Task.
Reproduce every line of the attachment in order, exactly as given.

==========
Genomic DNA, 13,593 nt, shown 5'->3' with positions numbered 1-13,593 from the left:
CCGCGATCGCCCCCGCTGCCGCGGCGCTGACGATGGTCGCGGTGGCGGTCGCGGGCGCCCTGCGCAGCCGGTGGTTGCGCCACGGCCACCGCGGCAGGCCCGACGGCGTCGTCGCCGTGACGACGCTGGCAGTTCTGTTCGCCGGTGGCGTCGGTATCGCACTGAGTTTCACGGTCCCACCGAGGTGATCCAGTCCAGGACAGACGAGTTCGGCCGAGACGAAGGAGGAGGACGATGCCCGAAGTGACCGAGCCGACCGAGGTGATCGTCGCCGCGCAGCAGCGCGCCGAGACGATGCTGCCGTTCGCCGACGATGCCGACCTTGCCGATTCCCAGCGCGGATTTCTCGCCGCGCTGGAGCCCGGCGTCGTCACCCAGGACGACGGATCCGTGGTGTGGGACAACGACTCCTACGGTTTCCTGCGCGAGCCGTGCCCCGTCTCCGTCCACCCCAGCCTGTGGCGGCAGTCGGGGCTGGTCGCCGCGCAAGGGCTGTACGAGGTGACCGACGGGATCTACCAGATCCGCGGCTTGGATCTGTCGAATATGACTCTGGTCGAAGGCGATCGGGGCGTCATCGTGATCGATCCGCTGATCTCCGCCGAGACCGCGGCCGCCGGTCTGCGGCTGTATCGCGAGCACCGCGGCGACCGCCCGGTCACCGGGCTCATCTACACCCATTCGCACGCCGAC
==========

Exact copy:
Genomic DNA, 13,593 nt, shown 5'->3' with positions numbered 1-13,593 from the left:
CCGCGATCGCCCCCGCTGCCGCGGCGCTGACGATGGTCGCGGTGGCGGTCGCGGGCGCCCTGCGCAGCCGGTGGTTGCGCCACGGCCACCGCGGCAGGCCCGACGGCGTCGTCGCCGTGACGACGCTGGCAGTTCTGTTCGCCGGTGGCGTCGGTATCGCACTGAGTTTCACGGTCCCACCGAGGTGATCCAGTCCAGGACAGACGAGTTCGGCCGAGACGAAGGAGGAGGACGATGCCCGAAGTGACCGAGCCGACCGAGGTGATCGTCGCCGCGCAGCAGCGCGCCGAGACGATGCTGCCGTTCGCCGACGATGCCGACCTTGCCGATTCCCAGCGCGGATTTCTCGCCGCGCTGGAGCCCGGCGTCGTCACCCAGGACGACGGATCCGTGGTGTGGGACAACGACTCCTACGGTTTCCTGCGCGAGCCGTGCCCCGTCTCCGTCCACCCCAGCCTGTGGCGGCAGTCGGGGCTGGTCGCCGCGCAAGGGCTGTACGAGGTGACCGACGGGATCTACCAGATCCGCGGCTTGGATCTGTCGAATATGACTCTGGTCGAAGGCGATCGGGGCGTCATCGTGATCGATCCGCTGATCTCCGCCGAGACCGCGGCCGCCGGTCTGCGGCTGTATCGCGAGCACCGCGGCGACCGCCCGGTCACCGGGCTCATCTACACCCATTCGCACGCCGAC